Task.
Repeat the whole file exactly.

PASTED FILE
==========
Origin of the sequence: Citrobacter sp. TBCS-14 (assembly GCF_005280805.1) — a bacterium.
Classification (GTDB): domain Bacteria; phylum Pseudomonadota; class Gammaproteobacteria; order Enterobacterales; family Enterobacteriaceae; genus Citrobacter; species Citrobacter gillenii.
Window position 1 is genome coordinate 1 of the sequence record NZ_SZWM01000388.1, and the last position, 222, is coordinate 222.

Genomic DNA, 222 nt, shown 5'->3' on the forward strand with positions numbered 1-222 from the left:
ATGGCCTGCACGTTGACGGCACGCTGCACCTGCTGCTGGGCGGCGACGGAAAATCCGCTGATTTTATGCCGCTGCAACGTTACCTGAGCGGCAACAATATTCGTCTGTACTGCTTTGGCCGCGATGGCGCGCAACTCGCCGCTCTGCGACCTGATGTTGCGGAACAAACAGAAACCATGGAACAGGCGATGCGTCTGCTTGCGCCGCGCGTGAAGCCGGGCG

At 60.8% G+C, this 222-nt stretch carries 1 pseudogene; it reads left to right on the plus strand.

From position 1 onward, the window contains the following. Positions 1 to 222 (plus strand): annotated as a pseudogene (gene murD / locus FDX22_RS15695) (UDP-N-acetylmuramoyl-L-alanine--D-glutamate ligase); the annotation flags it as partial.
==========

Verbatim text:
Origin of the sequence: Citrobacter sp. TBCS-14 (assembly GCF_005280805.1) — a bacterium.
Classification (GTDB): domain Bacteria; phylum Pseudomonadota; class Gammaproteobacteria; order Enterobacterales; family Enterobacteriaceae; genus Citrobacter; species Citrobacter gillenii.
Window position 1 is genome coordinate 1 of the sequence record NZ_SZWM01000388.1, and the last position, 222, is coordinate 222.

Genomic DNA, 222 nt, shown 5'->3' on the forward strand with positions numbered 1-222 from the left:
ATGGCCTGCACGTTGACGGCACGCTGCACCTGCTGCTGGGCGGCGACGGAAAATCCGCTGATTTTATGCCGCTGCAACGTTACCTGAGCGGCAACAATATTCGTCTGTACTGCTTTGGCCGCGATGGCGCGCAACTCGCCGCTCTGCGACCTGATGTTGCGGAACAAACAGAAACCATGGAACAGGCGATGCGTCTGCTTGCGCCGCGCGTGAAGCCGGGCG

At 60.8% G+C, this 222-nt stretch carries 1 pseudogene; it reads left to right on the plus strand.

From position 1 onward, the window contains the following. Positions 1 to 222 (plus strand): annotated as a pseudogene (gene murD / locus FDX22_RS15695) (UDP-N-acetylmuramoyl-L-alanine--D-glutamate ligase); the annotation flags it as partial.